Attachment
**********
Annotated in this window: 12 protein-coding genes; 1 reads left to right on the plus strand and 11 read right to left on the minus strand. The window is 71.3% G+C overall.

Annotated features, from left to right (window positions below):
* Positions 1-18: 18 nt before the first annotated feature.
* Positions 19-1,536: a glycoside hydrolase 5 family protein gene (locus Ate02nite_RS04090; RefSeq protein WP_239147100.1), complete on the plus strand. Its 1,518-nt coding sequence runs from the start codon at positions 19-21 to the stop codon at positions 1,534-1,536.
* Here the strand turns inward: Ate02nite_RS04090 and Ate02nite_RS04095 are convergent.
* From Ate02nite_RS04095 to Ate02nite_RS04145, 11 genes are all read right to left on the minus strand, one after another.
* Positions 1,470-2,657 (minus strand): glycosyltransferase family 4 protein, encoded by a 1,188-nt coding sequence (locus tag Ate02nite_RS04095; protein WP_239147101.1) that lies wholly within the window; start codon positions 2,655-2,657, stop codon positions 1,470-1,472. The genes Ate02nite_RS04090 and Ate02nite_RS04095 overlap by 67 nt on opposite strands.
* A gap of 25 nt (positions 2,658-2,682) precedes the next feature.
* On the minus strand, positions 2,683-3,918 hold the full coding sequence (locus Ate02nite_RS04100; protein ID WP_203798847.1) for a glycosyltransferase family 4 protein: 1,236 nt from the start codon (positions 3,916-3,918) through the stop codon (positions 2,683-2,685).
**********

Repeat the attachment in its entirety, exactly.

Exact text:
Annotated in this window: 12 protein-coding genes; 1 reads left to right on the plus strand and 11 read right to left on the minus strand. The window is 71.3% G+C overall.

Annotated features, from left to right (window positions below):
* Positions 1-18: 18 nt before the first annotated feature.
* Positions 19-1,536: a glycoside hydrolase 5 family protein gene (locus Ate02nite_RS04090; RefSeq protein WP_239147100.1), complete on the plus strand. Its 1,518-nt coding sequence runs from the start codon at positions 19-21 to the stop codon at positions 1,534-1,536.
* Here the strand turns inward: Ate02nite_RS04090 and Ate02nite_RS04095 are convergent.
* From Ate02nite_RS04095 to Ate02nite_RS04145, 11 genes are all read right to left on the minus strand, one after another.
* Positions 1,470-2,657 (minus strand): glycosyltransferase family 4 protein, encoded by a 1,188-nt coding sequence (locus tag Ate02nite_RS04095; protein WP_239147101.1) that lies wholly within the window; start codon positions 2,655-2,657, stop codon positions 1,470-1,472. The genes Ate02nite_RS04090 and Ate02nite_RS04095 overlap by 67 nt on opposite strands.
* A gap of 25 nt (positions 2,658-2,682) precedes the next feature.
* On the minus strand, positions 2,683-3,918 hold the full coding sequence (locus Ate02nite_RS04100; protein ID WP_203798847.1) for a glycosyltransferase family 4 protein: 1,236 nt from the start codon (positions 3,916-3,918) through the stop codon (positions 2,683-2,685).